In the early hours of the power crisis in Texas, Governor Greg Abbott reverted to the familiar. The Governor went on TV and infamously blamed the icing up of windmills for the generation shortfalls that had Texans’ power off in the middle of the worst snow storm anyone can remember.
It’s since become apparent that there was plenty of blame to go around, because nothing designed to operate in Texas is meant to work in the extreme cold for any length of time, so the state was experiencing failures of some form or another at all sorts of generation nodes and transmission points. The Electric Reliability Council of Texas (ERCOT), which operates the Texas power grid, reports that, of the 46,000 megawatts forced off the system, 28,000 mW were caused by failures at thermal (gas and coal) power generation units, and 18,000 mW by failures of wind and solar generation units.
With fossil fuel plants generating most of the available capacity in the under performing grid over the past 48 hours, the discussion has inevitably become political. Natural gas, its proponents point out, is heating homes and putting megawatt hours on the grid right now, when it’s needed, and deserves a bit of credit. “So what?” reply champions of a shift to renewable energy. Delivering about half of the capacity it’s being counted on for isn’t anything to brag about.
We expect the back and forth to continue long after the lights are back on in Austin, because politics is a war over resources, and the resources being warred over in this case are enormous. Governor Abbott has made ERCOT reform a top priority of the state’s current legislative session, calling for the resignation of the non-profit’s leadership.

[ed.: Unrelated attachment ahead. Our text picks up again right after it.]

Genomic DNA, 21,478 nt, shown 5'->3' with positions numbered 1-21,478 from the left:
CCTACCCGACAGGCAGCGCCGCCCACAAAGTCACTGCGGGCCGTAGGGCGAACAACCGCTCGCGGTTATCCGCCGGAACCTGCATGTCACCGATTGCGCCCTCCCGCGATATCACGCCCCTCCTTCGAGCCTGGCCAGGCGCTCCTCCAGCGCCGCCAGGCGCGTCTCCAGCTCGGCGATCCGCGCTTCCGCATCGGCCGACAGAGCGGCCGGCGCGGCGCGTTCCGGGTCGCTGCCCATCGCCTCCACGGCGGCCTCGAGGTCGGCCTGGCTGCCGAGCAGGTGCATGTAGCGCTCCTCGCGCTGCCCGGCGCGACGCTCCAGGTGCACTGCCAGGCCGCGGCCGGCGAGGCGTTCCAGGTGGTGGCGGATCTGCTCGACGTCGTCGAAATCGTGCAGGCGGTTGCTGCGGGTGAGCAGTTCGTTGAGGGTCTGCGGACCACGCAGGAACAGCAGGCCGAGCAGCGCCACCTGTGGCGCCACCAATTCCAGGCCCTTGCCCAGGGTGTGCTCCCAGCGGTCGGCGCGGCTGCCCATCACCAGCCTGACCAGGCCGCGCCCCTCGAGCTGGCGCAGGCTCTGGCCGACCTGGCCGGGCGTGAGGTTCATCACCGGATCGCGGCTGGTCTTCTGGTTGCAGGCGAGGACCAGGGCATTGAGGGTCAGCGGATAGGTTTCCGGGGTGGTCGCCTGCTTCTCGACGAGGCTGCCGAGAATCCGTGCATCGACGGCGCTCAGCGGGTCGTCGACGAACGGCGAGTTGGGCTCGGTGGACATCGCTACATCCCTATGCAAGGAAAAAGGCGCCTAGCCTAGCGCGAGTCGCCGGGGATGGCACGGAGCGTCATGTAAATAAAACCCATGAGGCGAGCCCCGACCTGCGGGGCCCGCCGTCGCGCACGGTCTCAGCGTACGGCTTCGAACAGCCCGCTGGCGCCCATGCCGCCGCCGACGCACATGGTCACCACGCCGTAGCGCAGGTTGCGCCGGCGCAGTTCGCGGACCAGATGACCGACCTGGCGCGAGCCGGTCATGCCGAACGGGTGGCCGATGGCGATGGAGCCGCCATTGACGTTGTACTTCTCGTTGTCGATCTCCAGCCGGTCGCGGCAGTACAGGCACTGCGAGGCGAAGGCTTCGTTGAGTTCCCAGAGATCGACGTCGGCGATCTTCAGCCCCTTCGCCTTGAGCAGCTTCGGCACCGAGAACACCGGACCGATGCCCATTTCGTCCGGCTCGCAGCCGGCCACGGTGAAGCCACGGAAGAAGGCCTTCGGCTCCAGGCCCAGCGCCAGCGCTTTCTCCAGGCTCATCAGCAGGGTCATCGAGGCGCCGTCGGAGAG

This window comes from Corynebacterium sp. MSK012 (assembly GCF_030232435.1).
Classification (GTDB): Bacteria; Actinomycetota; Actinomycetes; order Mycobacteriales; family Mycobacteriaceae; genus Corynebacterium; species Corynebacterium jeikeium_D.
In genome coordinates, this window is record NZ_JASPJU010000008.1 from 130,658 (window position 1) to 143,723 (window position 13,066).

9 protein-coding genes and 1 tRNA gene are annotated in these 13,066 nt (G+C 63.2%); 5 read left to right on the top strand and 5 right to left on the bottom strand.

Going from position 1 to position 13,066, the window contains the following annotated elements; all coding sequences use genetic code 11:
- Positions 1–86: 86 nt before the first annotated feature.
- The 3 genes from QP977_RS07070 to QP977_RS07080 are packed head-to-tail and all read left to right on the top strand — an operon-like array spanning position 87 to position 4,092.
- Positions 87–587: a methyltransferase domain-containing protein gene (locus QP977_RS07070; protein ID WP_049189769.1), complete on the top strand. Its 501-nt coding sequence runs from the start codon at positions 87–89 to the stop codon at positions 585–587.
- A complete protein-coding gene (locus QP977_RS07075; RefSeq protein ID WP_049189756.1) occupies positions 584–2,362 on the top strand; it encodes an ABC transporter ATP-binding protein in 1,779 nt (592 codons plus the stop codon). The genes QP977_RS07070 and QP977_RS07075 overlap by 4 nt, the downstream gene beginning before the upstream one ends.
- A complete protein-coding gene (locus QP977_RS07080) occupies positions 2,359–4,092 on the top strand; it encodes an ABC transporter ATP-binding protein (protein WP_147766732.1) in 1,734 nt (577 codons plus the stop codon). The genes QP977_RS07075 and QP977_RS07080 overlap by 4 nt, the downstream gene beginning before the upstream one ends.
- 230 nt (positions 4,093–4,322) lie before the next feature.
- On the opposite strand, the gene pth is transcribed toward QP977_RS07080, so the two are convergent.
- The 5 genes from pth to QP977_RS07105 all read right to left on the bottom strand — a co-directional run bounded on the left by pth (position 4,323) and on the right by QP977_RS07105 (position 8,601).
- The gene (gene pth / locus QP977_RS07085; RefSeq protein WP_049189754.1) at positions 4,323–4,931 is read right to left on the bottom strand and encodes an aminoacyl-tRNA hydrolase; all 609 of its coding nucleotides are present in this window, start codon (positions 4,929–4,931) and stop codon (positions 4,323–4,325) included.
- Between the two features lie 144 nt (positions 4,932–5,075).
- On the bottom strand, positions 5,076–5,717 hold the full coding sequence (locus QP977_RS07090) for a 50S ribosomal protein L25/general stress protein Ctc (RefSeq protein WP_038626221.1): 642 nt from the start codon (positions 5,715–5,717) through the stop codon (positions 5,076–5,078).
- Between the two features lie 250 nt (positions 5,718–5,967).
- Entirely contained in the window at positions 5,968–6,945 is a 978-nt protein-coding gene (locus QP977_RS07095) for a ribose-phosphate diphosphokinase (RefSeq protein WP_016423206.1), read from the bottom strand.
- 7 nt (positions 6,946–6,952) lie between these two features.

No matter who leads it, there will have to be more preparedness and redundancies built into the system. The construction and maintenance of new power infrastructure to service nearly 30 million people (and counting) in one of the least regulated electrical markets in the world is going to ring opportunity bells at a lot of different companies, and have lasting effects on the way the grid is lit up and the inputs used to light it.
Why bet a fighter if you can invest in the promotion?
Even a modern electrical grid like the one in Texas, which is equipped to handle rapid switching among more than 600 generation points to get power all over the state in the most economic way possible, is pretty primitive.
Most grid power originates with the spinning of a turbine. The turbines are mounted in thermal generators powered by the burning of natural gas or coal, or by nuclear fission, or mounted in a hydroelectric dam where they can be powered by the natural flow of water. The spinning turbine generates watts of alternating current, which are used to light up electric grids. As one might expect, the power is strongest at the spot on the grid nearest to the turbine.
The copper lines that transmit the current aren’t perfectly efficient, so a great deal of the power being generated at the source is lost along the way to their inherent resistance. “Line loss,” is part of the process that just gets baked into the design of grids. Generally, it’s compensated for on the front end by producing more power, and in the grid by stepping up transmission voltage.
There’s a certain appeal to the idea that a problem can be solved by opening the throttle, and it’s a mentality that’s suited the power generation methods of the industrial grids we’ve built so far. But it isn’t much for elegance.
Peaks and valleys
Anyone who has ever lived in an apartment knows that everyone always wants to do their laundry at the same time. People being creatures of habit, power grids tend to be put under load all at once, for example, when everyone gets home from work at five thirty, switches the lights and TV on, and starts making dinner. The load then dissipates when everyone shuts everything off at bedtime.